40 Acres And A Mule Essay

811 words - 4 pages

From Hughsey Childes’ and Minnie Whitney’s different stories of the state of sharecropping and farming in the African American communities, we find things that are revealed about the Reconstruction period after the Civil War, as well as the similarities and differences between the two’s experiences.
Hughsey’s oral history tells is a secondary source about a man who had been a sharecropper. His statement tells us that the sharecropper, who “couldn’t read or write”, was given very little to live on, after paying his sharecropping debt. This tells us that the now free African Americans were still extremely discriminated against—to a point where they were not even paid a higher amount to live off of because of these so called “sharecropping debts”. Also unveiled by Hughsey is that white superiority is still a major instrument used against blacks. For example, when the sharecropper and the “gentleman” that he worked for began an argument about who cheated whom, the “white man jumped on him, hitched the horses to him… and drug him through the street… and hung him,” making a statement in itself that says that the white man could do whatever he wanted, whether he was right or not.1 Minnie Whitney’s interview unveils how she saw that the sharecroppers were basically slaves with a different name, because they followed what “the white man would tell them” and also believed everything that was said to them by these “white m[en]”. Also displayed by Minnie’s story was that not all sharecroppers were treated badly, unless they decided that they didn’t want to do what they were told.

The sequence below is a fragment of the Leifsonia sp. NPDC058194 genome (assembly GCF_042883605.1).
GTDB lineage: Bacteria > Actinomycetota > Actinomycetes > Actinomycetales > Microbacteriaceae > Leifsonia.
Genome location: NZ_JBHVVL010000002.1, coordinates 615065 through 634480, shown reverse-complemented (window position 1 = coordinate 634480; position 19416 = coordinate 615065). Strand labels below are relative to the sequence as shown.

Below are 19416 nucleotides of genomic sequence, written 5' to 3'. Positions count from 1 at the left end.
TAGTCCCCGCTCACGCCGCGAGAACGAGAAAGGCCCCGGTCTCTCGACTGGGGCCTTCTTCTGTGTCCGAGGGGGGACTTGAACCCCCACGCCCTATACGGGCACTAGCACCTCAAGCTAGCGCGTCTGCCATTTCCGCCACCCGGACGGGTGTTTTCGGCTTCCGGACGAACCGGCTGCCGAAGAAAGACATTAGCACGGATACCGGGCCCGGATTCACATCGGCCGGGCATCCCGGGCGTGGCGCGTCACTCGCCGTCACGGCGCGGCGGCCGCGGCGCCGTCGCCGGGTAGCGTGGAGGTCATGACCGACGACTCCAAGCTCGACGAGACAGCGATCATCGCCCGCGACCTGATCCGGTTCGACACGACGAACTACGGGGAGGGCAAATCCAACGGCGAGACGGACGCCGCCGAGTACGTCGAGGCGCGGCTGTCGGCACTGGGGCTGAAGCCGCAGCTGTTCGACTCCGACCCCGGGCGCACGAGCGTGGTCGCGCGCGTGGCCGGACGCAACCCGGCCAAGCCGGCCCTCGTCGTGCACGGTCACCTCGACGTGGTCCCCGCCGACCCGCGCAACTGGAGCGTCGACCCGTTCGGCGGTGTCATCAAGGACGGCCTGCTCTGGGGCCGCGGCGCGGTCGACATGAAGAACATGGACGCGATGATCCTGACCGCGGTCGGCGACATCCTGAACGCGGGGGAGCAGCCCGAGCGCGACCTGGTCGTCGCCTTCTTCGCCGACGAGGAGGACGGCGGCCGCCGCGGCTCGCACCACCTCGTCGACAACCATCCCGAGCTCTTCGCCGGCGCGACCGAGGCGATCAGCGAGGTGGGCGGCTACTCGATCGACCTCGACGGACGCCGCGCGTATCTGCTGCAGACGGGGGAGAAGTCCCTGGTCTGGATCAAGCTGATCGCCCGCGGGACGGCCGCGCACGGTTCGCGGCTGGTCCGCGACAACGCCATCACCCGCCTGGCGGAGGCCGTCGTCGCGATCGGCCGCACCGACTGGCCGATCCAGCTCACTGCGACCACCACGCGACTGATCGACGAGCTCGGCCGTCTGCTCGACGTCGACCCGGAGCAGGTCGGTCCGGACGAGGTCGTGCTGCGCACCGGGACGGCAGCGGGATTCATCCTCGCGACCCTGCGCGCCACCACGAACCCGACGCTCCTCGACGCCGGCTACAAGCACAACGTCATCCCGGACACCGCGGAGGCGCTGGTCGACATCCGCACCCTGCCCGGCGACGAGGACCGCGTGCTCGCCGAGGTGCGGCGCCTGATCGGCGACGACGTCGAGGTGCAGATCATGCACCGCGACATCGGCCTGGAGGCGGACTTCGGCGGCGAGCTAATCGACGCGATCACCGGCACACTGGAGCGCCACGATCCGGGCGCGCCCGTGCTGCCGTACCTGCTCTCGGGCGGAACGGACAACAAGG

These stories could be counted as having both similarities and differences, not just completely similar or different. The similarity between the two interviews are that they both said that if anyone said something about the sharecropping or the white men, then they or their family would get hurt. In Hughsey’s case, if anyone were to question the reason why the sharecropper was unreasonably hung, then people would get hurt, or end up in the same position as the sharecropper. From Minnie’s perspective, she knew that if she were to “do some of the things they said they were gonna do”, then her father and the rest of her family would be harmed. She even mentions that she had to be “careful in what” she did because she “didn’t want...

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